Terry Caulley, Cornell Brockington, Donald Brown, Andre Dixon, Jordan Todman.
Those may not be household names beyond the Nutmeg state, but lead back for the Connecticut Huskies has been a prolific post in college football this past decade, and Lyle McCombs is poised to continue the tradition. However, unlike many of his predecessors, he lacks a legitimate back-up option to serve as a change of pace and keep him fresh. Some bad luck has gotten in the way- D.J. Shoemate should have been the one last year, but he was forced to quit football due to injuries. Joe Williams was a leading candidate for the backup role this season, but he was suspended indefinitely for violating team rules.
McCombs is a proven commodity, but behind him are a bunch of question marks. There’s some potential, but lack of depth could bite us in the behind if something were to happen to no. 43.
Lyle McCombs- After a brilliant 2011 as a redshirt freshman (1,323 yards from scrimmage, 4.2 ypc, 8 TD), McCombs took a step back in 2012 (1,090 yards from scrimmage, 3.5 ypc, 6 TD). Though it wasn't a terrible season, McCombs was disappointed in his performance and his team’s outcome on the field. "We’re excited to be feared offensively this year," he said in a recent interview. "We’re doing whatever we can to get over the hump and get this (league) championship and get to a bowl game."
With a new offensive scheme and good returning core of players, we have reason to believe him. Opposing defenses won’t be able to put everyone and their brother in the box as they did in 2012, so McCombs should have some running room. And if all goes well, maybe he joins that list at the top and things open up in the passing game, too.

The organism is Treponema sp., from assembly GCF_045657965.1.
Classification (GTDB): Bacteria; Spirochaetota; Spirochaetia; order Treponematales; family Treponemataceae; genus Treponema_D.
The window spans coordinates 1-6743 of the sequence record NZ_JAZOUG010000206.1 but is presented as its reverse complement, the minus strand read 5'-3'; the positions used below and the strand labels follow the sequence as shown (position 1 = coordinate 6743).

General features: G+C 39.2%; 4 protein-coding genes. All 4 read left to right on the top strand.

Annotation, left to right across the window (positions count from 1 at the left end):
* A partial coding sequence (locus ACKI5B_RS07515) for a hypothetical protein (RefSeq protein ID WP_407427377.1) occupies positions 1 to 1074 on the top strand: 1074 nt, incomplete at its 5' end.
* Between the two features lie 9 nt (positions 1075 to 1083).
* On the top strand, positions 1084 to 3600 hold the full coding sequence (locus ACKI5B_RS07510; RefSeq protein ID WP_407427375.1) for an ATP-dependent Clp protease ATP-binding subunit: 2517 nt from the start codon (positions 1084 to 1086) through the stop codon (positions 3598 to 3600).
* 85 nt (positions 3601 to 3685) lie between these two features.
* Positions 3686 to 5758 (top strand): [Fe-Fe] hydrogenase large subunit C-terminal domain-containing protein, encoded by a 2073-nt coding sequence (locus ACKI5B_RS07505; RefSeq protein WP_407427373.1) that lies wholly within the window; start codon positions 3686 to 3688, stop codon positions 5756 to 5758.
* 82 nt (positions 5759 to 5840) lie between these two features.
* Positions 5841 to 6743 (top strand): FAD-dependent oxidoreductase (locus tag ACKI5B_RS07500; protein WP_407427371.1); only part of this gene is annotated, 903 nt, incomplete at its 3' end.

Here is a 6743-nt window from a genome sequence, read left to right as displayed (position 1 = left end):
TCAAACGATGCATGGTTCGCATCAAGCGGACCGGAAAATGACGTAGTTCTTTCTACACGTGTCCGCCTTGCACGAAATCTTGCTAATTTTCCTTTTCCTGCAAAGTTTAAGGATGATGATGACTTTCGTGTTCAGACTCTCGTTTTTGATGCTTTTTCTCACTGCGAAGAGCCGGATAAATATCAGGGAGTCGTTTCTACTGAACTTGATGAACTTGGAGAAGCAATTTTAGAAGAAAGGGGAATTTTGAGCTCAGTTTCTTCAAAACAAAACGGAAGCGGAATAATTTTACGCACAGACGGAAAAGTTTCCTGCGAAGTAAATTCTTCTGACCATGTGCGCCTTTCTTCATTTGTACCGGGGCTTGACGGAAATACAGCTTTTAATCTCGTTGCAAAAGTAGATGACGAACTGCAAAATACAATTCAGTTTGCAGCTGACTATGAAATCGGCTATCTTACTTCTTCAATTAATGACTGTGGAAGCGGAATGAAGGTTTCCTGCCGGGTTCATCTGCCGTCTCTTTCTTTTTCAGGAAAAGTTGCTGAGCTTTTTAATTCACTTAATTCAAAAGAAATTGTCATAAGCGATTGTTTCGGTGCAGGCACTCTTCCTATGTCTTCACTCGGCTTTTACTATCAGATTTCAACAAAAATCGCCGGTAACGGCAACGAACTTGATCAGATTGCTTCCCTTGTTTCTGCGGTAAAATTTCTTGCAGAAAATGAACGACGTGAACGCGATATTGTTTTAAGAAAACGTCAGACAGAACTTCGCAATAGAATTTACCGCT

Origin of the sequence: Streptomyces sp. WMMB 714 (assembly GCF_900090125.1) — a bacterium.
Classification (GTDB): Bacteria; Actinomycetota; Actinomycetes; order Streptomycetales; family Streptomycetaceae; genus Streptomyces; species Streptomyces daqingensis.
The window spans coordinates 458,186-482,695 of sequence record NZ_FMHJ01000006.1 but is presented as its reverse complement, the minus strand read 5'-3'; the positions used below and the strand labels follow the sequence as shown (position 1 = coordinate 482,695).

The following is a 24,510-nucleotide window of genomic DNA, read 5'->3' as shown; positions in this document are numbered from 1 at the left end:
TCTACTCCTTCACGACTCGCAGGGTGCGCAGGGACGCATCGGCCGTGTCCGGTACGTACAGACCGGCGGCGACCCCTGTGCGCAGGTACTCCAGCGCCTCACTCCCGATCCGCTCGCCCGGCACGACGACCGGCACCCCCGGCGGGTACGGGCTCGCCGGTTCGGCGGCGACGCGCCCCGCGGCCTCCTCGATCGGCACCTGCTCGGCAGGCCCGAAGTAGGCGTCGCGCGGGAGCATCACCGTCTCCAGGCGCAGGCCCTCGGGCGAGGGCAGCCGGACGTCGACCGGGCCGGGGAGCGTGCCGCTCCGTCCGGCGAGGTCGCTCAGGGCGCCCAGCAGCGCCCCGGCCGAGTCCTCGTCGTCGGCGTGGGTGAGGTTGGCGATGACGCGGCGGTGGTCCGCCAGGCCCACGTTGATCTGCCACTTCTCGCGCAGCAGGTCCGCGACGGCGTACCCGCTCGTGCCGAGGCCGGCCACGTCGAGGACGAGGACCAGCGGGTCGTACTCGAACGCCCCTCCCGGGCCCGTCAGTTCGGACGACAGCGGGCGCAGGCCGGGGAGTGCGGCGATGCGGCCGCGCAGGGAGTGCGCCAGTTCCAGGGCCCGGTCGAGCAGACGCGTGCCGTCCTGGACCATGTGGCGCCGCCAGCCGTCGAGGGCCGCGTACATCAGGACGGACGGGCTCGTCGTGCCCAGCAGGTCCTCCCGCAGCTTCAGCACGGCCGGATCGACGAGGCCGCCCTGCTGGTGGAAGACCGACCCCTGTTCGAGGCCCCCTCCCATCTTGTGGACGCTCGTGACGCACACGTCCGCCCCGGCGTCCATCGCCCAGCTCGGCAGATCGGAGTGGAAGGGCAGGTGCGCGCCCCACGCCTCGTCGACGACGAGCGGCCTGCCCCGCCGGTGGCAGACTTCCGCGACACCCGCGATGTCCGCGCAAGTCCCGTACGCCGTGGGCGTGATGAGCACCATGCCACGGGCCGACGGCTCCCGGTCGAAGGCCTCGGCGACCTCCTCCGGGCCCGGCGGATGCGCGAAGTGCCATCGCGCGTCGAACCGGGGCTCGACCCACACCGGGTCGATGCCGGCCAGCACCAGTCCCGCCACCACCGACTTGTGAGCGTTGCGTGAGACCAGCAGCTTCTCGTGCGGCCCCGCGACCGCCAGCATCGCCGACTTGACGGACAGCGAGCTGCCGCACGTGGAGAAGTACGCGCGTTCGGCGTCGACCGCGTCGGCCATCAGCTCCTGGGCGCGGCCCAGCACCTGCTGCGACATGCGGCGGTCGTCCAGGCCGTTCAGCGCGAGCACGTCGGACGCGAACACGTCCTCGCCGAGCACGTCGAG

Max DeLorenzo- Listed second on the depth chart, DeLorenzo will be first in line for McCombs' scraps and hopefully he can spell him as necessary. He’s a redshirt sophomore from Berlin, Conn., who got his first taste of action last season. DeLortenzo finished with 119 yards, 91 of which came in the loss to Temple at home. As stated above, it would be great if he could contribute in a supplementary role, especially as he's shown improvement in practice. If nothing else, maybe we could start calling him Mad Max.
Martin Hyppolite- Martin has been moved back and forth between linebacker and running back during his time at UConn, but seems to be settled now in the backfield. In the off-season, he was the leading candidate to become the no. 2 guy, but missed significant spring practice and workout time while recovering from a serious car crash in February. He’s practicing fully now and could end up being a solid contributor down the road, but for now, DeLorenzo appears to be a step ahead.
Joshua Marriner- The first thing that stands out about this freshman is his measurables. At 5-foot-8, 197, Mariner is one sturdy dude. But even with his thickness, the first-year back showed excellent agility at times during the team's practices made open to the public. At this point, he stands clearly behind the veterans, but the talent is there for him to have as good a shot as any back-up runner to gain some carries.
Matt Walsh- This true freshman hailing from Daniel Hand High School in Madison, CT (hometown of yours truly) has been officially named the starter at fullback. Prior to coming to Storrs, Walsh captained a team that went undefeated in back-to-back seasons en route to consecutive Class L state titles. Now, he’ll be in charge of clearing the path for McCombs and therefore, perhaps a trip to a bowl game. Surprisingly, Walsh mostly played linebacker in high school, but was recruited as a fullback. According to Pasqualoni, Walsh will have a chance to carry the rock, thus avoiding the tag of being a "glorified guard" out there.
UConn freshman fullback Matt Walsh previews Towson (via uconnhuskies)
Jazzmar Clax- A redshirt freshman out of Freehold, N.J., Clax came to UConn as a linebacker, projected to eventually man the middle. Buried on the depth chart, the coaches decided to try him out at fullback where he came into camp this summer as the starter—which he lost to Walsh. However, the physical build and tools are there, so we’ll probably see him a lot on special teams this year and in the backfield soon enough.